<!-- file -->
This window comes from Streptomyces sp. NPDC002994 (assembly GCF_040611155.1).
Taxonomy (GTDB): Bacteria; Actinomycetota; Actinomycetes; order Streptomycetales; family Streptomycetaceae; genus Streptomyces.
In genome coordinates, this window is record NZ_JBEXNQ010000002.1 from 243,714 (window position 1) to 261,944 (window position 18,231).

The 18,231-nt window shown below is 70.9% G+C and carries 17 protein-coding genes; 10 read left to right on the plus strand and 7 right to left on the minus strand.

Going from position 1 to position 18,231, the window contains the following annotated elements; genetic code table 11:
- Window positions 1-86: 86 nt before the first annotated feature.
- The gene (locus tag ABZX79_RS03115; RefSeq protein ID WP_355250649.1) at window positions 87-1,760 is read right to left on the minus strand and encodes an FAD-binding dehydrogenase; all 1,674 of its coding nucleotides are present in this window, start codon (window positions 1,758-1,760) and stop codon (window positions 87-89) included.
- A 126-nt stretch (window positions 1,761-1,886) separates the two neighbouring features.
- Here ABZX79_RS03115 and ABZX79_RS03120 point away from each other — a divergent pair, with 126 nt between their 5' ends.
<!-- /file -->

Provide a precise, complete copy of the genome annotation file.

This window comes from Streptomyces sp. NPDC002994 (assembly GCF_040611155.1).
Taxonomy (GTDB): Bacteria; Actinomycetota; Actinomycetes; order Streptomycetales; family Streptomycetaceae; genus Streptomyces.
In genome coordinates, this window is record NZ_JBEXNQ010000002.1 from 243,714 (window position 1) to 261,944 (window position 18,231).

The 18,231-nt window shown below is 70.9% G+C and carries 17 protein-coding genes; 10 read left to right on the plus strand and 7 right to left on the minus strand.

Going from position 1 to position 18,231, the window contains the following annotated elements; genetic code table 11:
- Window positions 1-86: 86 nt before the first annotated feature.
- The gene (locus tag ABZX79_RS03115; RefSeq protein ID WP_355250649.1) at window positions 87-1,760 is read right to left on the minus strand and encodes an FAD-binding dehydrogenase; all 1,674 of its coding nucleotides are present in this window, start codon (window positions 1,758-1,760) and stop codon (window positions 87-89) included.
- A 126-nt stretch (window positions 1,761-1,886) separates the two neighbouring features.
- Here ABZX79_RS03115 and ABZX79_RS03120 point away from each other — a divergent pair, with 126 nt between their 5' ends.